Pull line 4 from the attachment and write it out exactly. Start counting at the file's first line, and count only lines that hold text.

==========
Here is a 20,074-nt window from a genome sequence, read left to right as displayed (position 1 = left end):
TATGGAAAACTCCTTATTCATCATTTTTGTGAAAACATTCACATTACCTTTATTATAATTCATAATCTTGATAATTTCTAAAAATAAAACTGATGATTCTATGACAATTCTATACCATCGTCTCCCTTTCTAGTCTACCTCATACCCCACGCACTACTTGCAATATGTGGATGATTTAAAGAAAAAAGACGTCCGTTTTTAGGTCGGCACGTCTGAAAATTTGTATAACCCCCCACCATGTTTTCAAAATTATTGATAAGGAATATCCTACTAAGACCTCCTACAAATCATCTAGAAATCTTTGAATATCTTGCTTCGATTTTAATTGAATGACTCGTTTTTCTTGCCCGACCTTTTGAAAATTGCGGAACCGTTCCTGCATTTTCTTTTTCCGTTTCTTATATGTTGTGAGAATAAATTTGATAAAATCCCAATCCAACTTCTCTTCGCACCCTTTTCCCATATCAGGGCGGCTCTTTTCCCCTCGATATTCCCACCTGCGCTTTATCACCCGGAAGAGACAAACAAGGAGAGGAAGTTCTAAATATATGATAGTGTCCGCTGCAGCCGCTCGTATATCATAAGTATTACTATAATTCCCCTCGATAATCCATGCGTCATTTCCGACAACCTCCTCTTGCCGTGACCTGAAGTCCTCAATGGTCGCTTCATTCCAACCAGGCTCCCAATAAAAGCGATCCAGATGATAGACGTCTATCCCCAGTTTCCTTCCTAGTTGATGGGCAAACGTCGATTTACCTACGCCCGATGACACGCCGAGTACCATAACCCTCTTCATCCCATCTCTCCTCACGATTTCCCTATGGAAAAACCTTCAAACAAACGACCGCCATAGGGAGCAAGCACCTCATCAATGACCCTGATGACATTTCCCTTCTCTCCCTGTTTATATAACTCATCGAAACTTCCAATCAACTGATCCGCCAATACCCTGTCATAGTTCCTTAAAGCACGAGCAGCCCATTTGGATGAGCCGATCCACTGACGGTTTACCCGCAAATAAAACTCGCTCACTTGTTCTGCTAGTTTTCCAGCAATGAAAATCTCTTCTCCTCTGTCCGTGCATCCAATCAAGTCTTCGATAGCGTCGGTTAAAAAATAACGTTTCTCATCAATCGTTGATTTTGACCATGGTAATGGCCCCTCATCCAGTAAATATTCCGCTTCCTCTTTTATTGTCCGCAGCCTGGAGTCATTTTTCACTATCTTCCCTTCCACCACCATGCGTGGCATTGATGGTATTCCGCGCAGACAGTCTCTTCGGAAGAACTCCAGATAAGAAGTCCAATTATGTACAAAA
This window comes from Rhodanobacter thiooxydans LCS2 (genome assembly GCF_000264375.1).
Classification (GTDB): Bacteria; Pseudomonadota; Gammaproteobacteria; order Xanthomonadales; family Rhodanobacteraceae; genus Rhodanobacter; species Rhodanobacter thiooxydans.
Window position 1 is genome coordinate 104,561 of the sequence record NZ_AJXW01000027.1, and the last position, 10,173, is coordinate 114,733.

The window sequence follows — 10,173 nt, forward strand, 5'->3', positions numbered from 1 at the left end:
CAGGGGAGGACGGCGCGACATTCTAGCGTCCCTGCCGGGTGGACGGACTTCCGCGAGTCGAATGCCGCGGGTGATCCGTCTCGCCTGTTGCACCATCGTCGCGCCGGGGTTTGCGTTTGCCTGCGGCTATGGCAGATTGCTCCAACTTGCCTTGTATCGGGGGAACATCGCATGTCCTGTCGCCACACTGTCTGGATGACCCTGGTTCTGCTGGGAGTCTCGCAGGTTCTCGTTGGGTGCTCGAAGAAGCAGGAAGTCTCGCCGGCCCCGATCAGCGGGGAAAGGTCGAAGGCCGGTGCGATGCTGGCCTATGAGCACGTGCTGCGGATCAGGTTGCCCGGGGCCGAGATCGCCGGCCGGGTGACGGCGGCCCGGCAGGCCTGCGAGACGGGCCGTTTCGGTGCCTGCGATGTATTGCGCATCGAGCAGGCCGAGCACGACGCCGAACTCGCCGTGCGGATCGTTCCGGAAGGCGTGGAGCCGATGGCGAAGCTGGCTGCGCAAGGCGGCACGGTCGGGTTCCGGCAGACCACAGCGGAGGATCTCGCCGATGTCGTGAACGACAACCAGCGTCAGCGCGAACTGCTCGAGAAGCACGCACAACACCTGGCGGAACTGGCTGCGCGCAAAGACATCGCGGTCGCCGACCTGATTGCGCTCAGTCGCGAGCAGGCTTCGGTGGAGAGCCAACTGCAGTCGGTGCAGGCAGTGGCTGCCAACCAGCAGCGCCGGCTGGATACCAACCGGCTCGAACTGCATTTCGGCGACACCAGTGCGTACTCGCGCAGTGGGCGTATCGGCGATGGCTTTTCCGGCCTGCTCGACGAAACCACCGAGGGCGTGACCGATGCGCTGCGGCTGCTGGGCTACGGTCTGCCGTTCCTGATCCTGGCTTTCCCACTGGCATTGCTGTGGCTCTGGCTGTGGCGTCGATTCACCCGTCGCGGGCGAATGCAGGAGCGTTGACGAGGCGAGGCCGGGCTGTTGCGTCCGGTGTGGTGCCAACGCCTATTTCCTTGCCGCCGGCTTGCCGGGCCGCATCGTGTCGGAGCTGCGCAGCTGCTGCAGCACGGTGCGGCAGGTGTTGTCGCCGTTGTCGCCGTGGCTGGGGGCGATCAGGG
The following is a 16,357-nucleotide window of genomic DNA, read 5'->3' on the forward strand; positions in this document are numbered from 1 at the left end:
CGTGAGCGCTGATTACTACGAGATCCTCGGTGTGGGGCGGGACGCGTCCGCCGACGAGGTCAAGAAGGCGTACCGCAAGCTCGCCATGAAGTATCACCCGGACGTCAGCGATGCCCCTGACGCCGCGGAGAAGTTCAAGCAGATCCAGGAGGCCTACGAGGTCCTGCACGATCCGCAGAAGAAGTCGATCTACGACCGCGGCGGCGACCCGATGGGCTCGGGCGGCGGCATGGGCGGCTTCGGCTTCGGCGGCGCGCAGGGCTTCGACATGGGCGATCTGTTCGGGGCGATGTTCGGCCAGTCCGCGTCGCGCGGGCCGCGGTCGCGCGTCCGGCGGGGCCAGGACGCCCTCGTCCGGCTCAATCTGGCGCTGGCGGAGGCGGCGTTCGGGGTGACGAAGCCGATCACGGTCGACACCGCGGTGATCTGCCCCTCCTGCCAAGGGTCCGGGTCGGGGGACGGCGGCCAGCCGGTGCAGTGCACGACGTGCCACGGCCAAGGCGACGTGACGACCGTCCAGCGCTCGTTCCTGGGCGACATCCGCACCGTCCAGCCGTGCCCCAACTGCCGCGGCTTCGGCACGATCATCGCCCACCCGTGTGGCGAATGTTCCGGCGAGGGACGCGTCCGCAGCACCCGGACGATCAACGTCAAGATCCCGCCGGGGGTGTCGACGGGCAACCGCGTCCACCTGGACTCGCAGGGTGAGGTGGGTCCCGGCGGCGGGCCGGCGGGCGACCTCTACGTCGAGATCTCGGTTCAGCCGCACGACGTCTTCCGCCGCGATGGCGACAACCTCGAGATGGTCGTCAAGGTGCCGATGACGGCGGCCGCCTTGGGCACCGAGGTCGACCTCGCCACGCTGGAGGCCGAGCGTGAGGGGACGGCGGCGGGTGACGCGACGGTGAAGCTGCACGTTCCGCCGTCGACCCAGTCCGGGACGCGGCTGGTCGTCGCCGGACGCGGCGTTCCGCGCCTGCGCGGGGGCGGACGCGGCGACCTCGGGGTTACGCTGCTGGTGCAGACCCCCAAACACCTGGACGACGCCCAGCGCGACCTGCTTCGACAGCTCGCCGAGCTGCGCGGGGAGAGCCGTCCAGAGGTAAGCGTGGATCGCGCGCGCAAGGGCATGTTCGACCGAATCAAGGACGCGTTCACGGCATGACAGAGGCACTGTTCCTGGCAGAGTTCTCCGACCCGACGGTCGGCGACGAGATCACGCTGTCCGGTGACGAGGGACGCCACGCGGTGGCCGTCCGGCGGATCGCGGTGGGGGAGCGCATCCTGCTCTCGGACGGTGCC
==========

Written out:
Classification (GTDB): Bacteria; Pseudomonadota; Gammaproteobacteria; order Xanthomonadales; family Rhodanobacteraceae; genus Rhodanobacter; species Rhodanobacter thiooxydans.